SWINGING IN THE SOUTH…Sister Lucille: Alive, Soggy Po Boys: All In Favor

A pair of albums celebrating life south of Mason/Dixon.

The Sister Lucille Band actually has no one named Lucille, as lead vocalist Kimberly Dill, guitarist/vocalist Jamie Holdren, drummer Kevin Lyons and bassist Eric Guinn bring together a bunch of non-Lucille’d guests for a session in Memphis that smokes like Central Avenue Ribs. With some wet rubbed horns, Kimberly growls through a STAXY “Won’t Five It” and boogies through “99 Pounds” while stomping through Etta James’ “W-O-M-A-N.” Holdren plays his regular axe like he’s trying out for Savoy Brown, while he slides his guitar like Ricky Henderson and takes you to the Delta on “See My  baby” and gets smoky like the kitchen at The Germantown Commissary on “Think About You.” Eric Hughes’ harp wails on a bluesy “Respect Your Woman” and the team is on a funk fest on “Fussin’ & Fightin.” As tasty as the trout at Flying Fish.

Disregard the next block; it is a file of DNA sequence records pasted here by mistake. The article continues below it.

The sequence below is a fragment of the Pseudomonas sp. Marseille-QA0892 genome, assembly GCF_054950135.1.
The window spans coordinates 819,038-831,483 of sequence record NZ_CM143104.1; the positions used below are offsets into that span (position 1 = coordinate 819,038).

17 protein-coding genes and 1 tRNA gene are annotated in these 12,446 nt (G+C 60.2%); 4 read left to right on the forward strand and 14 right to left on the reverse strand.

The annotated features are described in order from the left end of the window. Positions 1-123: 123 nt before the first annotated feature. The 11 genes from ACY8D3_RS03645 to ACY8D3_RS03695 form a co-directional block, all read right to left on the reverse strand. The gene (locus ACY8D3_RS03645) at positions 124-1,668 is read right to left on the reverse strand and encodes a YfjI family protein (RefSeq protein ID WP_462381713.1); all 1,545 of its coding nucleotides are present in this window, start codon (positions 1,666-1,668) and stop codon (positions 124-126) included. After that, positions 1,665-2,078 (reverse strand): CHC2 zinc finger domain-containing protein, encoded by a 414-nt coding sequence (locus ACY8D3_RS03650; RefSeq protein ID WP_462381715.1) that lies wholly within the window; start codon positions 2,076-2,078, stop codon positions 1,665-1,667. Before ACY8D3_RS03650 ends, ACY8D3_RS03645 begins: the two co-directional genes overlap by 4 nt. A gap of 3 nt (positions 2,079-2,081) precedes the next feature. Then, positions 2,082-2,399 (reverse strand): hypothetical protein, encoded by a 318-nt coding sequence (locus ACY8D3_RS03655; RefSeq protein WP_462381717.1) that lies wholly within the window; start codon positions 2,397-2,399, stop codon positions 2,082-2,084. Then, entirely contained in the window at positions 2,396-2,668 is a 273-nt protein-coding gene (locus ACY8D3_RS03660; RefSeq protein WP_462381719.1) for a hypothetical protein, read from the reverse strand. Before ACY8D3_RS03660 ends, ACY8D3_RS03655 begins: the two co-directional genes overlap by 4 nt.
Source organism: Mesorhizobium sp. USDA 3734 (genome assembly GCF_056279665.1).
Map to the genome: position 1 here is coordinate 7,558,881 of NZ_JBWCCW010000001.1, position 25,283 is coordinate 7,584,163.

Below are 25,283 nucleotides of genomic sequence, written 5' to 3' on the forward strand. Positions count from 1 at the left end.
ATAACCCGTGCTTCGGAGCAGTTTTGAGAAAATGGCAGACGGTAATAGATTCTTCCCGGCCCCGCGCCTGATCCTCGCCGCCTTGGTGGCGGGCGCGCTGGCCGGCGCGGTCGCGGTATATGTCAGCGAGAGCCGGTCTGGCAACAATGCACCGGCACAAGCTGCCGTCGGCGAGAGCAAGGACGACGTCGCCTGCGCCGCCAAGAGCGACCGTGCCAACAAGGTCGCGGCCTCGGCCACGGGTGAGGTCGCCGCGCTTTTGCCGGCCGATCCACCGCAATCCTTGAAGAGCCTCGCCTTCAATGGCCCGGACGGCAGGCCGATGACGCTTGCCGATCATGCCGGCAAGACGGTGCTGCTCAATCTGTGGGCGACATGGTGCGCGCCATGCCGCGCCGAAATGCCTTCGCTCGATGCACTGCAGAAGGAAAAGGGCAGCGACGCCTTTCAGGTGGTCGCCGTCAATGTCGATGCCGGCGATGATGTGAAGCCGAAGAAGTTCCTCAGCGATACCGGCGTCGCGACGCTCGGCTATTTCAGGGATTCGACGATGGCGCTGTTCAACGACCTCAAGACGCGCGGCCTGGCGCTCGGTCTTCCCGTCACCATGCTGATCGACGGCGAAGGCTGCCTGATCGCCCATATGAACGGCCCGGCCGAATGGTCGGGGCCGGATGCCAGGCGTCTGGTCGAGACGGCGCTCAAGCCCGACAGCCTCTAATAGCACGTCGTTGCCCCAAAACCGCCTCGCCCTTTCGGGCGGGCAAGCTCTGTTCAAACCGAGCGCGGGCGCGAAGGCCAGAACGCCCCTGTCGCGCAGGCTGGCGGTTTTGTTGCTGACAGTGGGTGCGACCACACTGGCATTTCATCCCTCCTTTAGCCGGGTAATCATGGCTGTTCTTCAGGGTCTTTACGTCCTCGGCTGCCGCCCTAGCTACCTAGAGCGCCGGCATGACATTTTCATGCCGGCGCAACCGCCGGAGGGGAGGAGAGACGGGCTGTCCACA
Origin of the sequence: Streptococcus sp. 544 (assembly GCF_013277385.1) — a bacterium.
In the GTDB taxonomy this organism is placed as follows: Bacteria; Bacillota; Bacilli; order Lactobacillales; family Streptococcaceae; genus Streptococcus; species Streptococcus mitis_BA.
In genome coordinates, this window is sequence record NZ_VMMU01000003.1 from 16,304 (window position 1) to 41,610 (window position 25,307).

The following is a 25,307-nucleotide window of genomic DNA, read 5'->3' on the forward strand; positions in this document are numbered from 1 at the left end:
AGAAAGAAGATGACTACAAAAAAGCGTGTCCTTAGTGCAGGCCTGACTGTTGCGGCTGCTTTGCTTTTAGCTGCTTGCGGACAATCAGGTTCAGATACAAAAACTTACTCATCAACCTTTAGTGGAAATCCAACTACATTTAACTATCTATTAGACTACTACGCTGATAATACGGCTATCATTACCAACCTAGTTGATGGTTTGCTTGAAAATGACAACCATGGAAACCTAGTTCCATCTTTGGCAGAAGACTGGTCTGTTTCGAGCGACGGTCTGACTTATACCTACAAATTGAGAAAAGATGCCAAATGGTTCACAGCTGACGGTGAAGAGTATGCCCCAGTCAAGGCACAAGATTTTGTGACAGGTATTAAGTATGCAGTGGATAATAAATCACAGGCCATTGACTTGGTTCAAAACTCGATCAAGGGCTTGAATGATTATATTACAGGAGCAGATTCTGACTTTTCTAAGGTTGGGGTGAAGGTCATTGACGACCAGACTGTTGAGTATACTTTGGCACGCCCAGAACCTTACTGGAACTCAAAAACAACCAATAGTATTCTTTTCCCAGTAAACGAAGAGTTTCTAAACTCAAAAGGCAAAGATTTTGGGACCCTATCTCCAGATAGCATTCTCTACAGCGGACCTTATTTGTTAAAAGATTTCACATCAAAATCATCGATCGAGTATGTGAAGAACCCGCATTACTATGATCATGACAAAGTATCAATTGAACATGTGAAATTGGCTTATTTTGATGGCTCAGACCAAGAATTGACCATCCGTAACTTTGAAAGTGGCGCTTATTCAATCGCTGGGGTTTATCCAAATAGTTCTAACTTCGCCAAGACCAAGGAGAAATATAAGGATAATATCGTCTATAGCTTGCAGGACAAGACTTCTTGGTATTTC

The Soggy Po Boys are a gumbo’d collection of Mike Effenberger/p, Eric Klaxton/cl-ss, Zach Lange/tp, Mick Mainella/ts, Brett Gallo/dr, Scott Kiefner/b and Stu Dias/g-voc and their specialty is Crescent City swo stepping stompers. Dias is nice and earnest on vocals during a swinging “Save It Pretty Mama” and has fun with Klaxton’s clarinet on the calypso’d “Gin and Coconut Wate”. Pretty piano by Effenberger gives a 50s feel on Aaron Neville’s  “It’s Raining” and Gallo snaps the snare like it’s a march on Burgundy Street as the chorus joins in on “My Indian Red” with Lange giving a hotcha “Hotter Than That.” Crispy as fried okra.

By George W. Harris, Jazz Weekly